32. From Kim <>

    Yes, I will be at B'con in November! Looking forward to meeting people from today in person, like Kim, and re-meeting Edith M. and others. I'll be at Malice too - a short hop from here- come say hello.

    I am SO enjoying this conversation - writing, history and mysteries. What more could anyone want?

  33. Fascinating subject, Triss, and your book sounds wonderful. I don't know Brooklyn at all, but have many friends who live there. And books are always the best introduction to an unfamiliar place, aren't they?

    I remember reading A Tree Grows in Brooklyn, so I suspect my idea of Brooklyn is quite a few years out of date...

    And interesting the emotional context we give to words. I lived in a "tenement" flat in Edinburgh, which immediately conjures ups something decrepit and bug-infested. It was, however, a beautiful Georgian building. The only things wrong with it were that it was cold (!) and it was a fourth-floor walk up. Unless my memory has romanticized it:-)

  34. Thanks, Triss. You sure know how to start a dialog. I write mysteries set in Hollywood just after WWII. Often when I talk to readers, the conversation turns to film, and they’ll say, “They just don’t make movies like they used to.” By which of course they mean the films were better. I’m a great fan of period film, but I’m still surprised at the intensity of their conviction about films that – while I might love them – are not perfect by any means. They were however simpler, in that truly distressing subjects were rarely tackled. Morality was dependable back then. Justice and virtue would triumph. The Production Code wouldn’t have it any other way.

  35. Thank you -hmdt (although I'm sorry you ended up with two copies of the books. Maybe turn second set into doorstops or leave on a park bench?)

    Bouchercon '14! Who's in and wants to go margarita-drinking with Kim Fay and me?

  36. I'm always fascinated by people who remember details from their past. My mother used to get so upset with me because I didn't remember so many things she did for me as a child. My old neighborhoods are very, very vague indeed.

  37. Everything is time, space, and culture bound. POV rules truth, and out of place Familiarity kills understanding. When you insert yourself into the past you carry all of your ever changing POV with you. You can't do more than work hard at seeing and feeling what it might have been like. It is a worthwhile trip to take, because how else can you understand?

  38. POV definitely, Reine! There's a Facebook page for people who grew up in the neighborhood where I grew up. One of my sisters told me about it. I don't check it out very often. My sister and I joke that the people who have the most glowing memories of growing up there were the bullies! Those of us who were The Bullied have a whole different set of memories.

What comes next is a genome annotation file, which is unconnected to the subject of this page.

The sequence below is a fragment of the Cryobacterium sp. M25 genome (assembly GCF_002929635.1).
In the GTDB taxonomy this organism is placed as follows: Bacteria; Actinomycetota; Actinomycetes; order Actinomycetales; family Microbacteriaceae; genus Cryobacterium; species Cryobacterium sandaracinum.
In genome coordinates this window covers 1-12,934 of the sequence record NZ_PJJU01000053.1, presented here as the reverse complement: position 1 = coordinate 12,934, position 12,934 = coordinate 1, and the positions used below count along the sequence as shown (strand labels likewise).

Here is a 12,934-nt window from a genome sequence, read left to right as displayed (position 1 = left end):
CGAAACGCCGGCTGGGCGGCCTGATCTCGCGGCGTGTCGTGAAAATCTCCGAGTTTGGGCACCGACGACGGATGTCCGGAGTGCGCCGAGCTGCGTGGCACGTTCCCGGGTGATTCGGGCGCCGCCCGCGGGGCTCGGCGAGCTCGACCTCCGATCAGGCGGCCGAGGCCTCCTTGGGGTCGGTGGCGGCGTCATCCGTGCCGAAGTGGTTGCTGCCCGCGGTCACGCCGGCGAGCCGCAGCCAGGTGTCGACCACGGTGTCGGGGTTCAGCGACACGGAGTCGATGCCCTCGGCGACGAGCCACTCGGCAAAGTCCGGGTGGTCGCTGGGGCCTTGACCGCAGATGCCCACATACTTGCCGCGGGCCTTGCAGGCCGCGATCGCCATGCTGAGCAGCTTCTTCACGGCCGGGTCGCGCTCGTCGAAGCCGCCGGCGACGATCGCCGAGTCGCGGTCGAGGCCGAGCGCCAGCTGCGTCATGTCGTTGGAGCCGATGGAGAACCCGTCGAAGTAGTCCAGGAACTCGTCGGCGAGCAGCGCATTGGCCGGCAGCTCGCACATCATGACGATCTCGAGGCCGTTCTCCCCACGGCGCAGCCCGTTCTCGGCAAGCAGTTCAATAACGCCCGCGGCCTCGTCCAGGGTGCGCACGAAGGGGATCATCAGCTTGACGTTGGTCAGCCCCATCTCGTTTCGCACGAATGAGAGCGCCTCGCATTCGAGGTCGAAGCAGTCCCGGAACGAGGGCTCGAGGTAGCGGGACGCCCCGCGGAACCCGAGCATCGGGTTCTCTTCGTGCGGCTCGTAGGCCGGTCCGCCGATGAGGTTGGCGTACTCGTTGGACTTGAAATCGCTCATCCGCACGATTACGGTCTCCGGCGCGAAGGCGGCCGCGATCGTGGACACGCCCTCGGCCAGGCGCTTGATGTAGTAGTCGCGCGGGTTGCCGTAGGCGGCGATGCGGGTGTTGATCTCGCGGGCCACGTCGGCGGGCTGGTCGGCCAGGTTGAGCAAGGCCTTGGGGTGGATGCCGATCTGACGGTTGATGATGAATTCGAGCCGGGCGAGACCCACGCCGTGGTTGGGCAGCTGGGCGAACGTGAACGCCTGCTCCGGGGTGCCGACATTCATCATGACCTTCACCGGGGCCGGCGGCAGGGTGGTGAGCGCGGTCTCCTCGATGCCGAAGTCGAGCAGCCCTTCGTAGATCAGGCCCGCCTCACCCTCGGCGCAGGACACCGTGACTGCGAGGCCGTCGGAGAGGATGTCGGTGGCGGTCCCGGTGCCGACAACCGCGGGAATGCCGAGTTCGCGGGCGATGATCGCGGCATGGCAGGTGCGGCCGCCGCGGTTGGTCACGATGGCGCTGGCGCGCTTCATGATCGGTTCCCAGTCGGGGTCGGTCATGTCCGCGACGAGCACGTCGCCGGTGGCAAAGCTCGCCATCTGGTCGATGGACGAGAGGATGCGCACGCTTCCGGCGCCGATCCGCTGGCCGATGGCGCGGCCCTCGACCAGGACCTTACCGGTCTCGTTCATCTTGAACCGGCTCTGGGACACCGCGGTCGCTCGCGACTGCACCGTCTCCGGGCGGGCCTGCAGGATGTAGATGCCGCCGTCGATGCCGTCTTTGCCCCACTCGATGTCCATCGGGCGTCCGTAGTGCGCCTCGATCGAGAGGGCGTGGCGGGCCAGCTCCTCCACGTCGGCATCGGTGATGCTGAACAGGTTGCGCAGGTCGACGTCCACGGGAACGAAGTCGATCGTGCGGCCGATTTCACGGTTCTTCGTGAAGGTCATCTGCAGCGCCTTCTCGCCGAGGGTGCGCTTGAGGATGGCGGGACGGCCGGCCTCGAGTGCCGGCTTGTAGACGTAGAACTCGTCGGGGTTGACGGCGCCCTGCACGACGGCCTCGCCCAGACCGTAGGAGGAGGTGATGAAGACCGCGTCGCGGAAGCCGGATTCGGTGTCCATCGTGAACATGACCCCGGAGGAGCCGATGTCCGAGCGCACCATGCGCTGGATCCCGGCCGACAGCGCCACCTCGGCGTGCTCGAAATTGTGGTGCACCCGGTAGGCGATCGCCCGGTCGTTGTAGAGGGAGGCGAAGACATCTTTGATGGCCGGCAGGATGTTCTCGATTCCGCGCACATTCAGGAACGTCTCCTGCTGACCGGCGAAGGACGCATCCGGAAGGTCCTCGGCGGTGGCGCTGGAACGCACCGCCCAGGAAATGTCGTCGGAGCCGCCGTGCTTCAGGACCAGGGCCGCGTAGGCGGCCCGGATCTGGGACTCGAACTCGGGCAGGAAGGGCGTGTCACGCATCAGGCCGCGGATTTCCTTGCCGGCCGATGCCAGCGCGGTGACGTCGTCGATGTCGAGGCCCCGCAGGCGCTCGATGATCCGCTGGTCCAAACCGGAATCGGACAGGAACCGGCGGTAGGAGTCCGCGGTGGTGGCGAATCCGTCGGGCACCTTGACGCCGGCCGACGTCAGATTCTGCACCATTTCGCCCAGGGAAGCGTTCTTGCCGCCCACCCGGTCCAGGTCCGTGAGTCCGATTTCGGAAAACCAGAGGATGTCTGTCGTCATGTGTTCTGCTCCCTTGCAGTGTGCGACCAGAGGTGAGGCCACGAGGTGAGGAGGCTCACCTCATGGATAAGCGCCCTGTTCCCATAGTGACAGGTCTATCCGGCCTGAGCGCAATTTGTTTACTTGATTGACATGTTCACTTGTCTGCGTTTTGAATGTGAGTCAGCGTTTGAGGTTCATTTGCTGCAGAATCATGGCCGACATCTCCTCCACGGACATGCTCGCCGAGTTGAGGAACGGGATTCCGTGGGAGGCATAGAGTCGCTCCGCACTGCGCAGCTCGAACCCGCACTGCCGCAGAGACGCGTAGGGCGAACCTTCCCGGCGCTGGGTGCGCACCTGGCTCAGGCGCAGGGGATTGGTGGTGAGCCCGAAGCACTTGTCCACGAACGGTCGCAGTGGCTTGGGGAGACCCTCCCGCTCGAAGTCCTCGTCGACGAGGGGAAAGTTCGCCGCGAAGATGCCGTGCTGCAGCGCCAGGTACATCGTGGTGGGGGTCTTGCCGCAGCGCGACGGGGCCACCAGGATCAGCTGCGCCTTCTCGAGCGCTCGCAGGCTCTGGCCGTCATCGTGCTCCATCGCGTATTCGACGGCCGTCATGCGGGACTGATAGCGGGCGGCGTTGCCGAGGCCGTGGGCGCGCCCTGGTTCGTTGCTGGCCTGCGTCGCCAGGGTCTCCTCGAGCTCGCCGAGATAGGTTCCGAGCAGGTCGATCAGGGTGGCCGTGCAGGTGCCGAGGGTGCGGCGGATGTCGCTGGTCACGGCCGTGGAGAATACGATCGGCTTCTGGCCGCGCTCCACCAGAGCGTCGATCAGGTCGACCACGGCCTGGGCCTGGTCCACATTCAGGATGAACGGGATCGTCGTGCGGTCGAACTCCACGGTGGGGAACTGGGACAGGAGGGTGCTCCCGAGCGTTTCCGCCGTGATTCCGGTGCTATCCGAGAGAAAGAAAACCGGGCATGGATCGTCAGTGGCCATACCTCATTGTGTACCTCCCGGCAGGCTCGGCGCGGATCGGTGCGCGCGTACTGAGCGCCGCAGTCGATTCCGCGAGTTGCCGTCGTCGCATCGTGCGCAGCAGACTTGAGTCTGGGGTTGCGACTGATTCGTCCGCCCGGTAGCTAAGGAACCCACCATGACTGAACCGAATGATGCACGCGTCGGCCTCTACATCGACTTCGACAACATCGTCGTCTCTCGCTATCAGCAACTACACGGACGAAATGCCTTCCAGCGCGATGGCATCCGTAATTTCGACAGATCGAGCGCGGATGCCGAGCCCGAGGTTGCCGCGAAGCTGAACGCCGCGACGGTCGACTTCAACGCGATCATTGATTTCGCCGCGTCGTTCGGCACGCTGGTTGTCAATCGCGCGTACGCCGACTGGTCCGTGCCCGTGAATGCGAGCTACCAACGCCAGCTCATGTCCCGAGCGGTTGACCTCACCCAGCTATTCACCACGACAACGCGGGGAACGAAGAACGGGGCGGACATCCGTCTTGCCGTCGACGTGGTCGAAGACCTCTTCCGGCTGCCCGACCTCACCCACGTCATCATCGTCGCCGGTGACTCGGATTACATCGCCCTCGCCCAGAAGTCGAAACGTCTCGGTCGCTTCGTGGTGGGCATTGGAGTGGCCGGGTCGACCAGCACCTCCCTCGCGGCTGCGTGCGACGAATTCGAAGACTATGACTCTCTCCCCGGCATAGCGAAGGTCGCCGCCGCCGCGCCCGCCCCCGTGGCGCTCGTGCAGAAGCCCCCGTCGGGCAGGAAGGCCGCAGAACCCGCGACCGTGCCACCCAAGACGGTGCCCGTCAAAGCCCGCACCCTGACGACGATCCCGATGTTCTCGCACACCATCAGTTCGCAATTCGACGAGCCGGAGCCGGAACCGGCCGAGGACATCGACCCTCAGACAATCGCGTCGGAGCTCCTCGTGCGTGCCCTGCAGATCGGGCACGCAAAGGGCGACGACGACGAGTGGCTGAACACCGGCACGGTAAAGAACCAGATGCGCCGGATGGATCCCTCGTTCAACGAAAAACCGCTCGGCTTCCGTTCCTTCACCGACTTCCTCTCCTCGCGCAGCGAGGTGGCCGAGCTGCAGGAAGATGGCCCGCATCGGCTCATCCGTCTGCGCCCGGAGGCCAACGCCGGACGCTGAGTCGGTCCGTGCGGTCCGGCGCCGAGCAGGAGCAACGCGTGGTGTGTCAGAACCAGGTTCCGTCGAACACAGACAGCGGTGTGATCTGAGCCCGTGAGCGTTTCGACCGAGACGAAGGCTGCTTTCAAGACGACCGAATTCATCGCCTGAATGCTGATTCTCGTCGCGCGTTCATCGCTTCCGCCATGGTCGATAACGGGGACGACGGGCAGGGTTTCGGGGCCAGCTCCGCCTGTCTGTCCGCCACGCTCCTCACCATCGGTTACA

39. Susan, count on me for B'con drinks.

  40. I had a funny phone call today that relates to this topic -- a friend called and I asked her a question about a Shinto shrine we had visited together in Kyoto several years ago. She asked a lot of questions to jog her memory.
    And then she said, "Oh. I remember we were in the cable car going up the mountain and you talked with a woman who had a baby, and she gave you the baby to hold."
    I have NO MEMORY of that baby!!

  41. Ooh, yes, B'con, margaritas, Susan, Triss and all others who want to join in! November is so far away :(

  42. Good night, all. It's been great visiting with you today, thanks to the Reds for inviting me, and I hope to see some of you at Malice (soon!) or Bouchercon. Triss

  43. Late posting because I spent the weekend rereading Time and Again. I'm a real sucker for accurate historicals. That said, as someone who is fast becoming a relic herself, I can tell you two things: history is personal (so your view of what happened is colored by your personal experience), and the magazines and history books often get it wrong because they generalize.

    There used to be an old vaudeville tagline, "Vas you dere, Chollie?" I WAS there, in a lot of instances. And missed others (Woodstock, for example) because I was somewhere else (Tuscany, as it happens, at that time). I think that the worst thing you can do is write historical fiction that takes place within living memory. If you have it rain on a certain morning in NYC, someone will say, "No, it didn't, because that was my wedding/graduation/moving day, and I remember." Few can challenge you if you make it rain on a day when Henry VIII rode through your village.

  44. I think it's tricky to write accurately about history in fiction, because readers have notions about past eras that are skewed by a kind of historical nostalgia. For instance, readers "know" that women drew lines up the back of their calves to simulate the seams in stockings. (Isn't that cute!) But that the same women took commando training at the YWCA in Brooklyn so they'd be prepared to deal with the enemy in case of invasion, now that's a bit unsettling (to say the least). And it's been conveniently forgotten. Nostalgia tends to embrace the comfortable, and many readers are more comfortable with what they already "know."